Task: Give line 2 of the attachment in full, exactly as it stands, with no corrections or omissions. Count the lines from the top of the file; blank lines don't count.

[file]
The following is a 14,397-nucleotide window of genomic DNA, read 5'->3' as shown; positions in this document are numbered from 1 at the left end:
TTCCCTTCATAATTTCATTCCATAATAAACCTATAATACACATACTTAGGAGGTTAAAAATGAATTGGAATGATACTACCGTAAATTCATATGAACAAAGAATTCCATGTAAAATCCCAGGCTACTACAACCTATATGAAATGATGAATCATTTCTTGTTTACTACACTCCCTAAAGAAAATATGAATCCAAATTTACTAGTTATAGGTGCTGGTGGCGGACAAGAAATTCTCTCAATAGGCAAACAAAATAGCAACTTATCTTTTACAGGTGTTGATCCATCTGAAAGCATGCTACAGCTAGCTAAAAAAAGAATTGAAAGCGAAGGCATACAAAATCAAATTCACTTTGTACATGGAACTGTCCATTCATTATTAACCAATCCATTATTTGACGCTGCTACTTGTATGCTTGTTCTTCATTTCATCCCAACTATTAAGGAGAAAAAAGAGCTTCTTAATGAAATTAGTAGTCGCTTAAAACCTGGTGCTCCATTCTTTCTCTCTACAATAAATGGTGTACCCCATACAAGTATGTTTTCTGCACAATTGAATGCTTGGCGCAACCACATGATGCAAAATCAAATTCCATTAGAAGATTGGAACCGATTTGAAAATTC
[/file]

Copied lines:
TTCCCTTCATAATTTCATTCCATAATAAACCTATAATACACATACTTAGGAGGTTAAAAATGAATTGGAATGATACTACCGTAAATTCATATGAACAAAGAATTCCATGTAAAATCCCAGGCTACTACAACCTATATGAAATGATGAATCATTTCTTGTTTACTACACTCCCTAAAGAAAATATGAATCCAAATTTACTAGTTATAGGTGCTGGTGGCGGACAAGAAATTCTCTCAATAGGCAAACAAAATAGCAACTTATCTTTTACAGGTGTTGATCCATCTGAAAGCATGCTACAGCTAGCTAAAAAAAGAATTGAAAGCGAAGGCATACAAAATCAAATTCACTTTGTACATGGAACTGTCCATTCATTATTAACCAATCCATTATTTGACGCTGCTACTTGTATGCTTGTTCTTCATTTCATCCCAACTATTAAGGAGAAAAAAGAGCTTCTTAATGAAATTAGTAGTCGCTTAAAACCTGGTGCTCCATTCTTTCTCTCTACAATAAATGGTGTACCCCATACAAGTATGTTTTCTGCACAATTGAATGCTTGGCGCAACCACATGATGCAAAATCAAATTCCATTAGAAGATTGGAACCGATTTGAAAATTC